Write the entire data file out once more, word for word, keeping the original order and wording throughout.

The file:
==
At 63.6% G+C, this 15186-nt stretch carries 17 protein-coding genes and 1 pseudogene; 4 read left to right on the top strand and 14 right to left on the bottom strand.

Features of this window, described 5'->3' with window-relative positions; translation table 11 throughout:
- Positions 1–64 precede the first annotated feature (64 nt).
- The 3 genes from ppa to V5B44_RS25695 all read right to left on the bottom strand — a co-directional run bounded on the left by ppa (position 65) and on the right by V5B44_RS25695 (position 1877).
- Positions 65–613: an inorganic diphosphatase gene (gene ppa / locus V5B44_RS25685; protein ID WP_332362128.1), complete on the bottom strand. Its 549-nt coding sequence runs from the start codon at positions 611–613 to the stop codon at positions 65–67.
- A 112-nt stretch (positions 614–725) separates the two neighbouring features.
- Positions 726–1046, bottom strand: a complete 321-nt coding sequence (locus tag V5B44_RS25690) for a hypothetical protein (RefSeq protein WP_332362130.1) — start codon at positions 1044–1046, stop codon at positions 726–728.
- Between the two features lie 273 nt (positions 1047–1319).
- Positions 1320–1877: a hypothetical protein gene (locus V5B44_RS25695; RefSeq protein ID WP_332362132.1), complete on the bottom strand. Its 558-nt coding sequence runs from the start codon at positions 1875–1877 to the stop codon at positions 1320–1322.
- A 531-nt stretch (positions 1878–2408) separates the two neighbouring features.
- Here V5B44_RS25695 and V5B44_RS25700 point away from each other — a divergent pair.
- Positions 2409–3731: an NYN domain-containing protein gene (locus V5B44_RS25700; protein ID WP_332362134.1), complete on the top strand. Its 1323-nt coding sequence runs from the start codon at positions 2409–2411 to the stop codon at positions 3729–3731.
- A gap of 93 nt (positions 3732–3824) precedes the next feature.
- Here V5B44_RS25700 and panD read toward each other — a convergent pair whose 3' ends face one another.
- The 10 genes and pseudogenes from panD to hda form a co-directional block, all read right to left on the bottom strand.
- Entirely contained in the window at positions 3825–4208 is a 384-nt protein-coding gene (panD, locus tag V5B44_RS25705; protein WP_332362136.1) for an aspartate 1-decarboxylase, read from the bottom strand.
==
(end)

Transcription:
At 63.6% G+C, this 15186-nt stretch carries 17 protein-coding genes and 1 pseudogene; 4 read left to right on the top strand and 14 right to left on the bottom strand.

Features of this window, described 5'->3' with window-relative positions; translation table 11 throughout:
- Positions 1–64 precede the first annotated feature (64 nt).
- The 3 genes from ppa to V5B44_RS25695 all read right to left on the bottom strand — a co-directional run bounded on the left by ppa (position 65) and on the right by V5B44_RS25695 (position 1877).
- Positions 65–613: an inorganic diphosphatase gene (gene ppa / locus V5B44_RS25685; protein ID WP_332362128.1), complete on the bottom strand. Its 549-nt coding sequence runs from the start codon at positions 611–613 to the stop codon at positions 65–67.
- A 112-nt stretch (positions 614–725) separates the two neighbouring features.
- Positions 726–1046, bottom strand: a complete 321-nt coding sequence (locus tag V5B44_RS25690) for a hypothetical protein (RefSeq protein WP_332362130.1) — start codon at positions 1044–1046, stop codon at positions 726–728.
- Between the two features lie 273 nt (positions 1047–1319).
- Positions 1320–1877: a hypothetical protein gene (locus V5B44_RS25695; RefSeq protein ID WP_332362132.1), complete on the bottom strand. Its 558-nt coding sequence runs from the start codon at positions 1875–1877 to the stop codon at positions 1320–1322.
- A 531-nt stretch (positions 1878–2408) separates the two neighbouring features.
- Here V5B44_RS25695 and V5B44_RS25700 point away from each other — a divergent pair.
- Positions 2409–3731: an NYN domain-containing protein gene (locus V5B44_RS25700; protein ID WP_332362134.1), complete on the top strand. Its 1323-nt coding sequence runs from the start codon at positions 2409–2411 to the stop codon at positions 3729–3731.
- A gap of 93 nt (positions 3732–3824) precedes the next feature.
- Here V5B44_RS25700 and panD read toward each other — a convergent pair whose 3' ends face one another.
- The 10 genes and pseudogenes from panD to hda form a co-directional block, all read right to left on the bottom strand.
- Entirely contained in the window at positions 3825–4208 is a 384-nt protein-coding gene (panD, locus tag V5B44_RS25705; protein WP_332362136.1) for an aspartate 1-decarboxylase, read from the bottom strand.